Happiness is contagious

I think it is very important for our children to see that we are passionate about things. I believe that we teach by example, and not by words only. Want your kid to be really interested in something? Are you interested in something yourself so he/she can see how happy it makes you?

There is really no point trying to instill a love for something specific in your child that you, yourself, don’t enjoy doing yourself. So, don’t even waste time. Lead by example, do something you love and let your kids notice and maybe even participate. Show them simple ways to find pleasure in doing things they enjoy. Happiness will follow.

Image credit: Jay Ryness (Flickr)

No more crying over spilled milk


You have no idea how this brought back so many memories. Not very pleasant memories, too.

Here is the thing. My mom had short temper. She always lost it when I dropped or broke things by total accident. I was terrified of what would happen once something goes wrong and I am somehow involved. And this milk example? True story in my case, except with sour cream. I still remember it like it happened yesterday. I got a glass jar with sour cream out of the fridge, put it on the counter, and it fell. There was shattered glass and dairy all over the floor, and all I could think about was, “Oh my gosh, she’ll kill me now”. Not thinking of being careful trying not to get hurt on the glass, but actually terrified of my mom’s reaction. And of course she got furious and I was punished.
There were many other similar cases that I still remember quite clearly to this day, and they always involved me being scared, and I mean really scared, and then punished. I wish I’d remembered those accidents differently, or maybe hadn’t even remembered them at all.

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Quote (Robin Williams)


Robin Williams (1951-2014)

I loved him as a kid, I love his work as an adult, and I have just introduced my own kids to Ms. Doubtfire a couple of weeks ago after they fell in love with Genie in “Aladdin”.

I am very sad, but I hope he finally found peace that he was searching.

Quote (Kristen Crockett)


These are my thoughts every time I see parents being disrespectful and violent with their kids. I understand where they are coming from. They have been treated the exact same way when they, themselves, were kids. Most of them don’t even see anything wrong with their negative parenting style, they never stop and think that, maybe, this is not right. And some of them become very aggressive towards anyone suggesting that there are other ways of raising kids, more peaceful and humane ways. They have become their own childhood, and they feel comfortable this way. Sadly.

But then there are those who still remember the pain of being parented in this abusive manner, those who are scarred emotionally, and those who don’t want to put their children through the same nightmare they had to go through. These are the parents who break the cycle, make a conscious decision not to be slaves to their childhood memories anymore, and do everything they can not to repeat the same mistakes with their own children.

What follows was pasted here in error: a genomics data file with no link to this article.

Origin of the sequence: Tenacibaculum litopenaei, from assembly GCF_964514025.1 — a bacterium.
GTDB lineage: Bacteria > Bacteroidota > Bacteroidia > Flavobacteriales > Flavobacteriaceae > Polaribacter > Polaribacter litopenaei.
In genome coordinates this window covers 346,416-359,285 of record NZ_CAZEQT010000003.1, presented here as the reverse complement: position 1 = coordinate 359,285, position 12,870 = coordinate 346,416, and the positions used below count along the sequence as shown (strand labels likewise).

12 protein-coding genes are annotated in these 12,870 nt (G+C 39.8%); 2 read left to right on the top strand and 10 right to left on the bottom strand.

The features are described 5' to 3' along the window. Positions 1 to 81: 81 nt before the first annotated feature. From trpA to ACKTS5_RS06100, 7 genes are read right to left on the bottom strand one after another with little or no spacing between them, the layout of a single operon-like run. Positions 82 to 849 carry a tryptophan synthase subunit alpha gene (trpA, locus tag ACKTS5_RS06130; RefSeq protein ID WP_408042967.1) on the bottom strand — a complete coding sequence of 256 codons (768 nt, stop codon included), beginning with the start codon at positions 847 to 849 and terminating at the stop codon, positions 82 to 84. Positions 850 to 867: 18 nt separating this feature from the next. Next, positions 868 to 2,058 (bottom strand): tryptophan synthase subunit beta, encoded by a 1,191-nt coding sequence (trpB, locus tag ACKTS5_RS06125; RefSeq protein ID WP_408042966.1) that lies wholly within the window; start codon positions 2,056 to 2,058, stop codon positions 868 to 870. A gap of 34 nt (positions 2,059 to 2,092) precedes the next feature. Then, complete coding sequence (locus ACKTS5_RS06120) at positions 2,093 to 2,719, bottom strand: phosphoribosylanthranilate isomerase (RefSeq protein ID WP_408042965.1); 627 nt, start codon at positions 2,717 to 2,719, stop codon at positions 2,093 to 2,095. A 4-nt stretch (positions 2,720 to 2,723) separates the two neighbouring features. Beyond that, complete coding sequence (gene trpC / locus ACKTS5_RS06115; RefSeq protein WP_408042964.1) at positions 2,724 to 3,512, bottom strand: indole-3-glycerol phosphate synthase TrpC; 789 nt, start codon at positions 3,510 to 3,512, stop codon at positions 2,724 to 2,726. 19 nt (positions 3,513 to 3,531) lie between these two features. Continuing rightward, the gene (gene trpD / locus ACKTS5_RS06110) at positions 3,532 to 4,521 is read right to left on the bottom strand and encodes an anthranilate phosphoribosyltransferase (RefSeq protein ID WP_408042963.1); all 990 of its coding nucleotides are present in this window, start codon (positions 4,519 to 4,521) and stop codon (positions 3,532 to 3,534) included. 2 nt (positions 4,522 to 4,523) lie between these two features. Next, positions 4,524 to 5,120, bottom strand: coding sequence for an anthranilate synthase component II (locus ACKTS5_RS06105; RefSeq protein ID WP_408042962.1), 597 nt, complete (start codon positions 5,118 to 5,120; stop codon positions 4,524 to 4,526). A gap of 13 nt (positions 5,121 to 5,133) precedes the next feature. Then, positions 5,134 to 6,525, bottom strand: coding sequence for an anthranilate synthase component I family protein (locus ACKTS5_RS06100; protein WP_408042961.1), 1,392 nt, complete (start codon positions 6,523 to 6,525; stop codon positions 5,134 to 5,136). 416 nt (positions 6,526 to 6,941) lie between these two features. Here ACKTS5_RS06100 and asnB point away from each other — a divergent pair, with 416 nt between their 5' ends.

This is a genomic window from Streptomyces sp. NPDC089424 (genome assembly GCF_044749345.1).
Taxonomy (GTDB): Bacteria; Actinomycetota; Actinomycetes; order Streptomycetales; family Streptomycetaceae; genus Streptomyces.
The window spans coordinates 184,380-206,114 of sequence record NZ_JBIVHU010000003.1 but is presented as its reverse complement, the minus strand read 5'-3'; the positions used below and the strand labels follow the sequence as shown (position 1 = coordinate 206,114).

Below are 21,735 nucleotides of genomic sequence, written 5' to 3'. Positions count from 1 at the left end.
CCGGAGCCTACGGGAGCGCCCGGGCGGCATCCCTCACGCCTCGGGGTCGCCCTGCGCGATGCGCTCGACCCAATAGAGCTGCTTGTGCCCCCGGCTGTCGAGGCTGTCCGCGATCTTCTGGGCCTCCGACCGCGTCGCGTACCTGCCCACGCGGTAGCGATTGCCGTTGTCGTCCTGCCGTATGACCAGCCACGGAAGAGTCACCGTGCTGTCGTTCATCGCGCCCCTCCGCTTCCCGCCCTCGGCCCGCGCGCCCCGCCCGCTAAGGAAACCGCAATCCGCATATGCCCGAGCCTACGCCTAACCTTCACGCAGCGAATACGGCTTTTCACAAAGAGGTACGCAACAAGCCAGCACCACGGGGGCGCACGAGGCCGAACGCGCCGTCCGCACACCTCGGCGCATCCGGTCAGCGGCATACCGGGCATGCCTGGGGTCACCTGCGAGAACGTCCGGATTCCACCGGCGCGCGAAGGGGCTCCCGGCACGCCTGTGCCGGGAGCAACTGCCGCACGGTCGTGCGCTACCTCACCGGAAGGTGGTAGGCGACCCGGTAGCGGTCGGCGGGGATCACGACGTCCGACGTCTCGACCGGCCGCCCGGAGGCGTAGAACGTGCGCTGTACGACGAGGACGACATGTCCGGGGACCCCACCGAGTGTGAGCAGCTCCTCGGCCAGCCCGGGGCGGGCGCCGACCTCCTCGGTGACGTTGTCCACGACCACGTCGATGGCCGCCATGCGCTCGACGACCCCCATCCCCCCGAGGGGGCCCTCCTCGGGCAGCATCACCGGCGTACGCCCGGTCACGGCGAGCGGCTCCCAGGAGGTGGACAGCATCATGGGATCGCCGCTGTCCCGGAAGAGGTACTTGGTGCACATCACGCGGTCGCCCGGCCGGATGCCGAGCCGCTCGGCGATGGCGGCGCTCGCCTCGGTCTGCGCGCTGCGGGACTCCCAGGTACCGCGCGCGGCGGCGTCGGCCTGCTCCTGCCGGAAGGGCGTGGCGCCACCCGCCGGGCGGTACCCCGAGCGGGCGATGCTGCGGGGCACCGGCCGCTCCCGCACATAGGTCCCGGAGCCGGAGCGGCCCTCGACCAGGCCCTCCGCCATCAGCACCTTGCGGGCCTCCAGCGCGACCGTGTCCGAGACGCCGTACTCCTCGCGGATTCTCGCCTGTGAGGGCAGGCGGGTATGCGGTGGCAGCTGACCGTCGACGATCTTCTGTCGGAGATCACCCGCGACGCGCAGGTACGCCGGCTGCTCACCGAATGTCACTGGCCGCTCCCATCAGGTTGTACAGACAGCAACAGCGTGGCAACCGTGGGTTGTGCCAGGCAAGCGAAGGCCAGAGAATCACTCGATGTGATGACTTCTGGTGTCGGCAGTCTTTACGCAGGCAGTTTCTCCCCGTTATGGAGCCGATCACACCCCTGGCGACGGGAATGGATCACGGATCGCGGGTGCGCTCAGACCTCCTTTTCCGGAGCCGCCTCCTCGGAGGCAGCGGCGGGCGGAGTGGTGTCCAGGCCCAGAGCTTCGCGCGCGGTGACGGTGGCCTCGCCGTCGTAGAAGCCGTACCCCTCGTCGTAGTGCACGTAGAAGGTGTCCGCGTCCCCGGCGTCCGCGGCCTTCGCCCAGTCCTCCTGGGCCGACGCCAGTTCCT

You can decide if you are becoming your childhood, or breaking this cycle of violence.

Photo: Matt Batchelor (Flickr)

Quote (Haim G. Ginott)


Makes…you…think. And then think even more. And, maybe, realize we shouldn’t be so harsh on our kids. After all, it’s just an umbrella, figuratively speaking.

“What do we say to a guest who forgets her umbrella? Do we run after her and say “What is the matter with you? Every time you come to visit you forget something. If it’s not one thing it’s another. Why can’t you be like your sister? When she comes to visit, she knows how to behave. You’re forty-four years old! Will you never learn? I’m not a slave to pick up after you! I bet you’d forget your head if it weren’t attached to your shoulders.”
That’s not what we say to a guest. We say “Here’s your umbrella, Alice,” without adding “scatterbrain.”
Parents need to learn to respond to their children as they do to guests.”
― Haim G. Ginott

Photo: thejbird (Flickr)

Quote (Jodi Picault)


Another deep message today. Sounds simple, yet not many people give it enough thought.

Do you want love or blind obedience (also mistaken for”respect” by some parents) from your kids? If you want to be loved, then be the person worth loving. Would you love someone who constantly intimidates you, yells at you, spanks you, doesn’t respect your opinion, and only wants you to follow everything that person says, all the time? Would you, honestly, be able to love someone like that? Then don’t be that way with your own kids. Be someone they would look up to because they want to, not because they are forced to. Be someone they would enjoy spending time with, someone they would feel like they can trust, because they know you won’t harm them, and will understand and support them. Be someone…you would love yourself if you were in your child’s shoes. Be someone who deserves love.

Photo: Dani Venn (Flickr)